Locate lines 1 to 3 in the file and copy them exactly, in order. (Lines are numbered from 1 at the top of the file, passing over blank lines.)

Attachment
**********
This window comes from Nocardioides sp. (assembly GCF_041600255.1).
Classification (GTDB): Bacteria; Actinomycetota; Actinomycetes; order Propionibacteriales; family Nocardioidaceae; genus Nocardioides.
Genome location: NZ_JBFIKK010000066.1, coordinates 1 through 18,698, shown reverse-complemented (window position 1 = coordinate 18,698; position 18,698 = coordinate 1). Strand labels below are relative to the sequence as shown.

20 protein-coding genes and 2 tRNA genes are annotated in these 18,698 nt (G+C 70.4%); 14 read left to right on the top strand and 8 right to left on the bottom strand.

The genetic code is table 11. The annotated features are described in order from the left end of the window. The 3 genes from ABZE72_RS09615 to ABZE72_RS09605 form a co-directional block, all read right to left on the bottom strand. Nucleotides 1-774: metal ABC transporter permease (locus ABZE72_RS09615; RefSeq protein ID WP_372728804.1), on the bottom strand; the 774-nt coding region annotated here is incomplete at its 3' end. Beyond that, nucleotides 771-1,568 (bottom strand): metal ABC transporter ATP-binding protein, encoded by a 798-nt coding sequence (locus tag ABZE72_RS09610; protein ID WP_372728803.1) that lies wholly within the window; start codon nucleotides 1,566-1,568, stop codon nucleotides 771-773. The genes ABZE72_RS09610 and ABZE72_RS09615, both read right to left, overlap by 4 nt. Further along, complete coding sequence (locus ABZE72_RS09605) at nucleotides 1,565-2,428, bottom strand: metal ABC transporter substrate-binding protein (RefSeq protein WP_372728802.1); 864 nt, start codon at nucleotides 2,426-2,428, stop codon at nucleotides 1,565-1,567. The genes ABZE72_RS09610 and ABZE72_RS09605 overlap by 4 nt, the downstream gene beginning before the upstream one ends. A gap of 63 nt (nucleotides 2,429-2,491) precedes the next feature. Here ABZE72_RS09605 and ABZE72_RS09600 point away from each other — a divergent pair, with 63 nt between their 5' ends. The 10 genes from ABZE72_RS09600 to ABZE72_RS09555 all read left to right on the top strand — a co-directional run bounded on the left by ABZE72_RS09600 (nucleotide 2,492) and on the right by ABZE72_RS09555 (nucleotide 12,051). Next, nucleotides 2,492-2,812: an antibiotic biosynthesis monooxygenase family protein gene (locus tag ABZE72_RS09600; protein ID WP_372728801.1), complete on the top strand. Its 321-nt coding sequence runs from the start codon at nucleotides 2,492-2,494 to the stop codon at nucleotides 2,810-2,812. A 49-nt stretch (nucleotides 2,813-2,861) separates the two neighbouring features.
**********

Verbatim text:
This window comes from Nocardioides sp. (assembly GCF_041600255.1).
Classification (GTDB): Bacteria; Actinomycetota; Actinomycetes; order Propionibacteriales; family Nocardioidaceae; genus Nocardioides.
Genome location: NZ_JBFIKK010000066.1, coordinates 1 through 18,698, shown reverse-complemented (window position 1 = coordinate 18,698; position 18,698 = coordinate 1). Strand labels below are relative to the sequence as shown.